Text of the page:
04.11.19

Cassidy, Baldwin Reintroduce Legislation Targeting Foreign Mail Containing Illicit Opioids

WASHINGTON— U.S. Senators Bill Cassidy, M.D. (R-LA), and Tammy Baldwin (D-WI) are reintroducing the Search Now, Inspect for Fentanyl (SNIFF) Act to allow specially trained U.S. postal workers at U.S. International Service Centers to search mail from foreign countries destined for the U.S. when there is probable cause to believe they contain illicit opioids such as fentanyl or other illegal drugs.

“Fentanyl is flooding our streets and killing Americans,” said Dr. Cassidy. “Right now, if a postal worker at a U.S. International Service Center suspects a package contains illegal drugs, they can’t do a thing about it. This bill improves our ability to intercept drugs before they take more lives in Louisiana and around the country.”

“Right now, illicit drugs, like fentanyl, meth and illegal opioids, are being mailed into America from other countries. We need stronger tools to stop this and our bipartisan legislation will help prevent the flow of these drugs, like fentanyl being shipped from China.” said Senator Baldwin. “Wisconsin has seen a spike in fentanyl-related overdose deaths and in Milwaukee County alone, we had 188 confirmed fentanyl-related overdose deaths in 2018. We must take action and do more to stop illegal, foreign fentanyl from entering our country through international mail facilities.”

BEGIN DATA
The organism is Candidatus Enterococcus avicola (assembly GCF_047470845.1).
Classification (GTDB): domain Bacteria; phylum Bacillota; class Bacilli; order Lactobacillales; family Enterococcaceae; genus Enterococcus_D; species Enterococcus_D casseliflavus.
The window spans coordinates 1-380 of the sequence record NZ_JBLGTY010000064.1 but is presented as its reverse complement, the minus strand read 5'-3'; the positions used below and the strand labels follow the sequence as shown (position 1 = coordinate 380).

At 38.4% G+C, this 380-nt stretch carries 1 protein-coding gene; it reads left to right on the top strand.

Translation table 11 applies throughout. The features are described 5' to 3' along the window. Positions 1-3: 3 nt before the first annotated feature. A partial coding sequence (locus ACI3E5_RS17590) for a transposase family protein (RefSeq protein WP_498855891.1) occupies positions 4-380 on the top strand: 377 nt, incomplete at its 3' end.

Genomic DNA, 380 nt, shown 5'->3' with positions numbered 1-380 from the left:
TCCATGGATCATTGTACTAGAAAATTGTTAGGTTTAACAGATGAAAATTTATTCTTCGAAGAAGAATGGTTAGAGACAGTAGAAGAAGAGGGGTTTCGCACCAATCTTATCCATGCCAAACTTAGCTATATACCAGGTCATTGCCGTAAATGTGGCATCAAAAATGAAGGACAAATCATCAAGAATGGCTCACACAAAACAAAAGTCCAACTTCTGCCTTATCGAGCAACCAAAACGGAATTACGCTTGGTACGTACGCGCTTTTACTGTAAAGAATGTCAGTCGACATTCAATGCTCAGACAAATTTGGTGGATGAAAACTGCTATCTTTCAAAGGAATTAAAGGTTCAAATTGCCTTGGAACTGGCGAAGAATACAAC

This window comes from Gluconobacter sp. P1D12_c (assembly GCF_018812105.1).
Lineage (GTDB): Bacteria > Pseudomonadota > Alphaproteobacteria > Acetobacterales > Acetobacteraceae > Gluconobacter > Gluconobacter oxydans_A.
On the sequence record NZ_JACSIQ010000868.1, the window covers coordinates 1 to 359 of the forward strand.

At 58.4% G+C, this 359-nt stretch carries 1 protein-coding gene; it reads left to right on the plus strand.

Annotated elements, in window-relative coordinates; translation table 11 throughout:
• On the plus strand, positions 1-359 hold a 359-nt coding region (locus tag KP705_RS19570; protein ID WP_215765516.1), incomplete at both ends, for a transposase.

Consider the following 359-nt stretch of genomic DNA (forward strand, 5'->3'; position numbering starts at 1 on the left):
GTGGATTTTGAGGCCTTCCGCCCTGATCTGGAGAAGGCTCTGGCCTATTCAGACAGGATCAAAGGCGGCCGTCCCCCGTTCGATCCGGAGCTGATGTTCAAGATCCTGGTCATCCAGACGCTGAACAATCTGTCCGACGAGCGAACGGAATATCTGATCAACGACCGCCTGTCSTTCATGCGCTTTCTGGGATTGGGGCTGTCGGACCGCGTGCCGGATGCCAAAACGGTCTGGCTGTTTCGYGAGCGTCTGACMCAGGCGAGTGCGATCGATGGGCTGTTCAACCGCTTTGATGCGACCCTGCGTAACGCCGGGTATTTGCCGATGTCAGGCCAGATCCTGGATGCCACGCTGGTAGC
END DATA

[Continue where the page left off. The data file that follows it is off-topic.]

Under the legislation, only mail from foreign countries addressed to the U.S. is subject to being searched, and only after probable cause is established. Regular post offices would not have the authority to search mail; the searches could only be conducted by specially trained employees at the five International Service Centers located in New York, Miami, Chicago, San Francisco and Los Angeles.

Last congress, Cassidy and Baldwin also introduced the Restricting Entrance and Strengthening the Requirements on Import Controls for Trafficking (RESTRICT) Illicit Drugs Act, which would give the Food and Drug Administration (FDA) and Customs and Border Patrol (CBP) more tools to prevent illegal drugs from entering the country by mail through International Mail Facilities.

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